The primary purpose of the study was to determine the attitudes of parents and staff before and after web camera implementation, with a secondary aim to determine any effect on DASS-21 and PSS:NICU scores. At the time of the study design, there were no data available to determine an expected estimate of the effect of DASS-21 or PSS:NICU scores in a population following web camera implementation. Therefore, a sample size was unable to be predetermined. We aimed to collect approximately 100 survey responses in both the parent and staff groups.


All parents with an infant admitted to the neonatal unit during the preintervention (November 2017 and February 2018) and postintervention (July 2020 and May 2021) survey administration periods were eligible for inclusion. Parents of infants who had been discharged but admitted to the neonatal unit during the postimplementation period were eligible for inclusion in the postimplementation survey. There were no exclusion criteria based on gestation or multiple births or whether infants were inborn or transferred from other facilities.

All staff, including medical, nursing, allied health, and administrative staff, employed to work in the neonatal unit during the survey administration periods were eligible for inclusion.

Parent and staff surveys were only available for completion in the English language.

Recruitment and Data Collection

The preimplementation parent survey was distributed to parents of infants admitted to the NICU between November 2017 and February 2018. The postimplementation survey was distributed to parents of infants admitted between July 2020 and May 2021 following camera installation. Surveys were distributed using flyers with QR codes or website links, and paper copies were available for parents to complete at a convenient time. During their infant’s admission, parents of inpatients were approached once by designated staff not providing clinical care to the infant to request survey completion. As the postimplementation surveys were distributed during the COVID-19 lockdown, which affected the number of visitors to the NICU, the QR code and website links to the postimplementation survey were published in a newsletter distributed to parents of infants who were recently discharged from the neonatal unit but admitted during the postimplementation period.

The staff survey was distributed for completion between August and September 2017 before camera installation and between July and November 2020 after installation. Surveys were distributed using flyers with QR codes and a website link, emails with a website link, and paper copies. Staff were approached by authors and designated staff to request survey completion in person and by email during the study period.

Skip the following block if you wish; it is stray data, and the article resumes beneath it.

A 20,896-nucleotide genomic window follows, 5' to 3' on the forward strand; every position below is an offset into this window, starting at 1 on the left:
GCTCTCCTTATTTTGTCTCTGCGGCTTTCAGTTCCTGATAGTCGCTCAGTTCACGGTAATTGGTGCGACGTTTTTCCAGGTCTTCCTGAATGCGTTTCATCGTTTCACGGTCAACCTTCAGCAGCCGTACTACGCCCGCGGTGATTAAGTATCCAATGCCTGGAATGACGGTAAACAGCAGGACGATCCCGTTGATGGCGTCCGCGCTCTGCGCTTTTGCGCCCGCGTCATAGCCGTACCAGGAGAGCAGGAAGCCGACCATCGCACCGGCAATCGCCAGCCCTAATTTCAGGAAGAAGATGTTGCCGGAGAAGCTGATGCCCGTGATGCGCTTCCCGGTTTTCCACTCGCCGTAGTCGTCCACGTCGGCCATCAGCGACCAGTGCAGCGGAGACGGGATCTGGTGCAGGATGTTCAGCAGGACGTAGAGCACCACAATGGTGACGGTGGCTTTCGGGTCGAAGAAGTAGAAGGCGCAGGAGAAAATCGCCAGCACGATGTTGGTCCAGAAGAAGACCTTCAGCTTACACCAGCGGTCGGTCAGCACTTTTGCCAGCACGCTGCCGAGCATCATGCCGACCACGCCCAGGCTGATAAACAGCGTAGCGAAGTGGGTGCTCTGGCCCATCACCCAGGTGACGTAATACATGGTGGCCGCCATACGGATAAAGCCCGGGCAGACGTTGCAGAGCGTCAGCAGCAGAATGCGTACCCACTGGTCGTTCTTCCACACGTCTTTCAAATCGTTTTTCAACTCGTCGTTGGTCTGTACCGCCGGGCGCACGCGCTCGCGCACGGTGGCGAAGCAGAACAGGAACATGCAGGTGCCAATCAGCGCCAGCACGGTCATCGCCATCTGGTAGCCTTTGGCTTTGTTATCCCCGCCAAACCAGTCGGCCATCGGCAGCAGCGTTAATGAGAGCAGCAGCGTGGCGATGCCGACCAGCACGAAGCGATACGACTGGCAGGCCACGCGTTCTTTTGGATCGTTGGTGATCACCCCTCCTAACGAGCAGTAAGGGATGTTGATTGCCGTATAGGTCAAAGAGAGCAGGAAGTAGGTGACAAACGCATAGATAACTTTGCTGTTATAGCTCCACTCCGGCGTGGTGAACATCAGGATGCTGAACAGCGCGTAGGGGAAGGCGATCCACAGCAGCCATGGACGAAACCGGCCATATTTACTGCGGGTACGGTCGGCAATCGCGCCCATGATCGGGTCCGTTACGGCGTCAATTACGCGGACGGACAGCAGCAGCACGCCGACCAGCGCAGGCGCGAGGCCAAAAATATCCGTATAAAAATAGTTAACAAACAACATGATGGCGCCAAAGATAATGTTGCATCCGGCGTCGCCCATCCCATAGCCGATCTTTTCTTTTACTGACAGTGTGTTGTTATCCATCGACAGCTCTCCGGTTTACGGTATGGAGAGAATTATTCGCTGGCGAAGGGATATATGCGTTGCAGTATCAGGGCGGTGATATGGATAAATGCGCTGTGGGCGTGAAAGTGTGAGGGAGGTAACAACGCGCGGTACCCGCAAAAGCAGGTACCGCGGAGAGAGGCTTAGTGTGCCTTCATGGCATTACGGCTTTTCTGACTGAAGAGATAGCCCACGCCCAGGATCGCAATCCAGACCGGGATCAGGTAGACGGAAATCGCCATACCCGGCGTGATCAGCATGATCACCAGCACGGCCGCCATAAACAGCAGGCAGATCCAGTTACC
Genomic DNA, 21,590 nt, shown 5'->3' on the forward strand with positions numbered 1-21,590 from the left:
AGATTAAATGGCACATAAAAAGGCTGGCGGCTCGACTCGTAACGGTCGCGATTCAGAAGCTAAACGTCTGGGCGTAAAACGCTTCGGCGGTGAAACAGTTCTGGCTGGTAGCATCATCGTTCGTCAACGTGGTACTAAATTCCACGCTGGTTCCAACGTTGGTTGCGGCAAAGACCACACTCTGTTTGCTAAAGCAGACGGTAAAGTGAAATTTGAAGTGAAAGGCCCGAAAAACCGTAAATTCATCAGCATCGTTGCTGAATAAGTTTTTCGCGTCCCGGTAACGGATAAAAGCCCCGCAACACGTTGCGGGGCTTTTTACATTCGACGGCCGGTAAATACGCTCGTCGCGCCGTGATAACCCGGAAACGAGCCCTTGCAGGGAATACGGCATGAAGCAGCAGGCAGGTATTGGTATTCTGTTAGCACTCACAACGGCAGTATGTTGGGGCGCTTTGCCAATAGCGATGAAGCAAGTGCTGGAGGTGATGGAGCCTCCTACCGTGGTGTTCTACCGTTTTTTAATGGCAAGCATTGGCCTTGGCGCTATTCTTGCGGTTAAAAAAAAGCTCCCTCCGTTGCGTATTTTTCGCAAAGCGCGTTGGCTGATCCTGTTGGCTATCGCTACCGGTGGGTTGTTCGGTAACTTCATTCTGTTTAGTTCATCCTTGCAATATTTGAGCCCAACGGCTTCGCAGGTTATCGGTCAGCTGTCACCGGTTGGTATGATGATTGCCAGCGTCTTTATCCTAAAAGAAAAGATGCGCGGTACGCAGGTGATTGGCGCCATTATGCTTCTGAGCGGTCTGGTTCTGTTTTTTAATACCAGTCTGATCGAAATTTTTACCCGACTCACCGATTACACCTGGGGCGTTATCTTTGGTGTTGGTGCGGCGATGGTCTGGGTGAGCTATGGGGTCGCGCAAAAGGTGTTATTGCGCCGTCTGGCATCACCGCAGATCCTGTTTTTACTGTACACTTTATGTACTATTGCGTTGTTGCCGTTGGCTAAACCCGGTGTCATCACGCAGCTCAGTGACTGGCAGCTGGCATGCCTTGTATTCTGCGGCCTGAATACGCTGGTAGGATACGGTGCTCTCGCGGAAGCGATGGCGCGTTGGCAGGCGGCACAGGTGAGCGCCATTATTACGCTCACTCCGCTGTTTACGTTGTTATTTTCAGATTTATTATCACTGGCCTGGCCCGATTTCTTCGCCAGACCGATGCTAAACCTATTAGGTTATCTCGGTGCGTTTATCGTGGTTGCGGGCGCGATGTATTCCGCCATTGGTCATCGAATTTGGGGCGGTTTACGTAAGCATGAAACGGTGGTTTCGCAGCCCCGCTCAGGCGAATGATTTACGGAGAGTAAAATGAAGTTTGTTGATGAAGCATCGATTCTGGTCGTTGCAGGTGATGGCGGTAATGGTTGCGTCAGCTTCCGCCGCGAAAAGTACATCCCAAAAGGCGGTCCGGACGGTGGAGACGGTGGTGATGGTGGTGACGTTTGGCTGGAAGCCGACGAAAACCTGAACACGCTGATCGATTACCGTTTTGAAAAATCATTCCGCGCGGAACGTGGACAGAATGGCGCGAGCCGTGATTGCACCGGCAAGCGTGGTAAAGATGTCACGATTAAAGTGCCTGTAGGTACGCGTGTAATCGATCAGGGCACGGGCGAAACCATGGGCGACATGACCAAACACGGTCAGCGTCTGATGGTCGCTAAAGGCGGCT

Data Analysis

Study data were collected and managed using REDCap, an electronic data capture tool hosted at Sydney Local Health District [24,25]. REDCap is a secure web-based software platform designed to support data capture for research studies. Results were exported from REDCap into Excel version 16.49 (Microsoft Corporation) for provisional analysis, and descriptive statistics were generated using SPSS Statistics 27 (IBM Corp). Parent and staff demographic and web camera characteristics were described using proportions and compared using chi-square and Fisher exact tests. DASS-21 ordinal scores were assessed for distribution and investigated using the Mann-Whitney U test. P values less than .05 were considered statistically significant. We planned to perform a multivariate analysis if any univariate associations were significant; however, no significant associations were noted in the univariate analysis.

Ethical Considerations

Consent was implied by survey completion following an introductory consent statement. Surveys could be discontinued at any stage. All surveys were anonymous unless parents or staff chose to provide details. No respondents received compensation for participation in the survey.

The study was approved by the Ethics Review Committee (Royal Prince Alfred Hospital Zone) of the Sydney Local Health District (protocol X16-0298 & HREC/16/RPAH/381).